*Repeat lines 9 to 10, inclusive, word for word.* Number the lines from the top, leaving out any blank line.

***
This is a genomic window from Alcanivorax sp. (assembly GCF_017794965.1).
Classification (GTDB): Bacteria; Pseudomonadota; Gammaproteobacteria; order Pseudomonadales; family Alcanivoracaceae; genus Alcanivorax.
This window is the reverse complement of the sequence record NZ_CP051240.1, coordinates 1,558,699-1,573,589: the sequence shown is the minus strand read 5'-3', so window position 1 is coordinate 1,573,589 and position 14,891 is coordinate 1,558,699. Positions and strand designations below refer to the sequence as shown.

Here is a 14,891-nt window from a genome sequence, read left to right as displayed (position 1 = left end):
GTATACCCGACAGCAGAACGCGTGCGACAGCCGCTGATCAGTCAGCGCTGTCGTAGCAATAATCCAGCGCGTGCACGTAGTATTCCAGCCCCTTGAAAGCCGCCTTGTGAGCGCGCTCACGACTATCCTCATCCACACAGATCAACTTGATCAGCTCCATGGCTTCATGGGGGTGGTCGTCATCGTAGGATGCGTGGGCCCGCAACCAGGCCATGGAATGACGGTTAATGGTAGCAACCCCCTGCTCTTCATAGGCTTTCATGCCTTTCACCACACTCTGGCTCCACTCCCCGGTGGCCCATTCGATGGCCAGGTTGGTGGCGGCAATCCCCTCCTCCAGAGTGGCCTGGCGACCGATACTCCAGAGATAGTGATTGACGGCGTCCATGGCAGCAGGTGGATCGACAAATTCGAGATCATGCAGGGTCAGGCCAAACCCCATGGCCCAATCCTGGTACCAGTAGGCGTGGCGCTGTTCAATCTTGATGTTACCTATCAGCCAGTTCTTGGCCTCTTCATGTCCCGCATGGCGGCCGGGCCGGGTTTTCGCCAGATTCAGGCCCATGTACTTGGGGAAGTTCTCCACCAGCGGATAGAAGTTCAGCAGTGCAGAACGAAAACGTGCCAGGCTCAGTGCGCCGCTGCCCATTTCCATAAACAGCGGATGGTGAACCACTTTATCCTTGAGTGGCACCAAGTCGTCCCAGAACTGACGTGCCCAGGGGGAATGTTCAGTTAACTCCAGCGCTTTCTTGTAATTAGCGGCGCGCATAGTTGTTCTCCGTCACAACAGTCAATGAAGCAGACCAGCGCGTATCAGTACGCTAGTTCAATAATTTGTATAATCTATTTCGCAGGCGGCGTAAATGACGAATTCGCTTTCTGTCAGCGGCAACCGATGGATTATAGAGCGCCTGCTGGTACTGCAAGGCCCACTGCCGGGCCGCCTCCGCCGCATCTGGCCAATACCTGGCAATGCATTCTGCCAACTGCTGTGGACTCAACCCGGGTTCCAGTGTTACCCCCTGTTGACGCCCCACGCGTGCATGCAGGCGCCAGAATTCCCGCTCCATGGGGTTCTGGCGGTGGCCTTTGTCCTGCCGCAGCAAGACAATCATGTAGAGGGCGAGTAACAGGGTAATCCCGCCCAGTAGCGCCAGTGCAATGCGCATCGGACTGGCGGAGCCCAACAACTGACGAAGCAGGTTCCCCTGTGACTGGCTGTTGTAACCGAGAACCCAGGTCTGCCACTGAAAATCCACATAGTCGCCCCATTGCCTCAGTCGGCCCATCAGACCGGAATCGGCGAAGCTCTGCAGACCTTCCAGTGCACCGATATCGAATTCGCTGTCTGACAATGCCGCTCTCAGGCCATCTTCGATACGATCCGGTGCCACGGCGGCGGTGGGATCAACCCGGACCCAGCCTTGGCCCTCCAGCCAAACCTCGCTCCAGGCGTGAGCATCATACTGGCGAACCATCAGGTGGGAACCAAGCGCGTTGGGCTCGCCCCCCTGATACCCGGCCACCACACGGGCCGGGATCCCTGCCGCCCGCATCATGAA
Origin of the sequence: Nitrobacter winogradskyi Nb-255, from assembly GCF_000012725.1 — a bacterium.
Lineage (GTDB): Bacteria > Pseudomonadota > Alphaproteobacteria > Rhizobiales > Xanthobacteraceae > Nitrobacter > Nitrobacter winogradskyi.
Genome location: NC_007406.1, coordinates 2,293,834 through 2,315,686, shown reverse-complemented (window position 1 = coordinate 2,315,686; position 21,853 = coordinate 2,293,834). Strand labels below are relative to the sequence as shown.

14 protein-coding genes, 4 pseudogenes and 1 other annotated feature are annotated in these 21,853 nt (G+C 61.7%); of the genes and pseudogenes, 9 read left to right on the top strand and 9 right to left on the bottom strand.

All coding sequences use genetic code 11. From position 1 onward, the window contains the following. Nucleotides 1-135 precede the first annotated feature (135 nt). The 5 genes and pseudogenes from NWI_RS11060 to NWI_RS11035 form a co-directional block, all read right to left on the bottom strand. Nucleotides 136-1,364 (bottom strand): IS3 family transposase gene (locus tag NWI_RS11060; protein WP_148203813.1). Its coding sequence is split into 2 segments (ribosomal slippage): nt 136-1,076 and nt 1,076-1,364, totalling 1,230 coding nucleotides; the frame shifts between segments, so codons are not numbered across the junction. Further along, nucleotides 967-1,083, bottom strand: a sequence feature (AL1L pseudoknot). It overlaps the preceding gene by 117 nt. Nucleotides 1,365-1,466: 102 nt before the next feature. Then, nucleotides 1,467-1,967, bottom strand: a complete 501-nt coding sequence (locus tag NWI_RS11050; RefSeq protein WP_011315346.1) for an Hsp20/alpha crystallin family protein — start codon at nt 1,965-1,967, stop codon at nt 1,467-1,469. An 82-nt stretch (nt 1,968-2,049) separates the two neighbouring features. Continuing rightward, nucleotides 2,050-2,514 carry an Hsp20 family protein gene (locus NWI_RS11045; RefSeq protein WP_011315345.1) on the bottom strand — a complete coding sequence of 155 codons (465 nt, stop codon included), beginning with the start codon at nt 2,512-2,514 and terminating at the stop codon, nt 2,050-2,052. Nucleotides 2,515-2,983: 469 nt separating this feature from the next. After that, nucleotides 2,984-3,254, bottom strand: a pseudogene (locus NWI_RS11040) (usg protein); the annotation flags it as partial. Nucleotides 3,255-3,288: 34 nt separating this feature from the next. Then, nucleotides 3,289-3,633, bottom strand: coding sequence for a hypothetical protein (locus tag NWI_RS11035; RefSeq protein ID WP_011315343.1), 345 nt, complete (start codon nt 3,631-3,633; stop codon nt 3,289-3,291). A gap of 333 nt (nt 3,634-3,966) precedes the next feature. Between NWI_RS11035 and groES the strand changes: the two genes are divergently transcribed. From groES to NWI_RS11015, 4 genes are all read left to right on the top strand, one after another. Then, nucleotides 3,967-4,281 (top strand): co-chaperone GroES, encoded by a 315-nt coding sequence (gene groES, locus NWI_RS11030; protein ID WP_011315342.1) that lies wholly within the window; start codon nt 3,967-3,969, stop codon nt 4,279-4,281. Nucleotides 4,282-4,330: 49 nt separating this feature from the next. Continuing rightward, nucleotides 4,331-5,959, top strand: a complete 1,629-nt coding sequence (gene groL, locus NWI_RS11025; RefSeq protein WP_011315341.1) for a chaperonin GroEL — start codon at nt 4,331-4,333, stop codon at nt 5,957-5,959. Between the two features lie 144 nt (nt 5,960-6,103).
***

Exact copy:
14 protein-coding genes, 4 pseudogenes and 1 other annotated feature are annotated in these 21,853 nt (G+C 61.7%); of the genes and pseudogenes, 9 read left to right on the top strand and 9 right to left on the bottom strand.

All coding sequences use genetic code 11. From position 1 onward, the window contains the following. Nucleotides 1-135 precede the first annotated feature (135 nt). The 5 genes and pseudogenes from NWI_RS11060 to NWI_RS11035 form a co-directional block, all read right to left on the bottom strand. Nucleotides 136-1,364 (bottom strand): IS3 family transposase gene (locus tag NWI_RS11060; protein WP_148203813.1). Its coding sequence is split into 2 segments (ribosomal slippage): nt 136-1,076 and nt 1,076-1,364, totalling 1,230 coding nucleotides; the frame shifts between segments, so codons are not numbered across the junction. Further along, nucleotides 967-1,083, bottom strand: a sequence feature (AL1L pseudoknot). It overlaps the preceding gene by 117 nt. Nucleotides 1,365-1,466: 102 nt before the next feature. Then, nucleotides 1,467-1,967, bottom strand: a complete 501-nt coding sequence (locus tag NWI_RS11050; RefSeq protein WP_011315346.1) for an Hsp20/alpha crystallin family protein — start codon at nt 1,965-1,967, stop codon at nt 1,467-1,469. An 82-nt stretch (nt 1,968-2,049) separates the two neighbouring features. Continuing rightward, nucleotides 2,050-2,514 carry an Hsp20 family protein gene (locus NWI_RS11045; RefSeq protein WP_011315345.1) on the bottom strand — a complete coding sequence of 155 codons (465 nt, stop codon included), beginning with the start codon at nt 2,512-2,514 and terminating at the stop codon, nt 2,050-2,052. Nucleotides 2,515-2,983: 469 nt separating this feature from the next. After that, nucleotides 2,984-3,254, bottom strand: a pseudogene (locus NWI_RS11040) (usg protein); the annotation flags it as partial. Nucleotides 3,255-3,288: 34 nt separating this feature from the next. Then, nucleotides 3,289-3,633, bottom strand: coding sequence for a hypothetical protein (locus tag NWI_RS11035; RefSeq protein ID WP_011315343.1), 345 nt, complete (start codon nt 3,631-3,633; stop codon nt 3,289-3,291). A gap of 333 nt (nt 3,634-3,966) precedes the next feature. Between NWI_RS11035 and groES the strand changes: the two genes are divergently transcribed. From groES to NWI_RS11015, 4 genes are all read left to right on the top strand, one after another. Then, nucleotides 3,967-4,281 (top strand): co-chaperone GroES, encoded by a 315-nt coding sequence (gene groES, locus NWI_RS11030; protein ID WP_011315342.1) that lies wholly within the window; start codon nt 3,967-3,969, stop codon nt 4,279-4,281. Nucleotides 4,282-4,330: 49 nt separating this feature from the next. Continuing rightward, nucleotides 4,331-5,959, top strand: a complete 1,629-nt coding sequence (gene groL, locus NWI_RS11025; RefSeq protein WP_011315341.1) for a chaperonin GroEL — start codon at nt 4,331-4,333, stop codon at nt 5,957-5,959. Between the two features lie 144 nt (nt 5,960-6,103).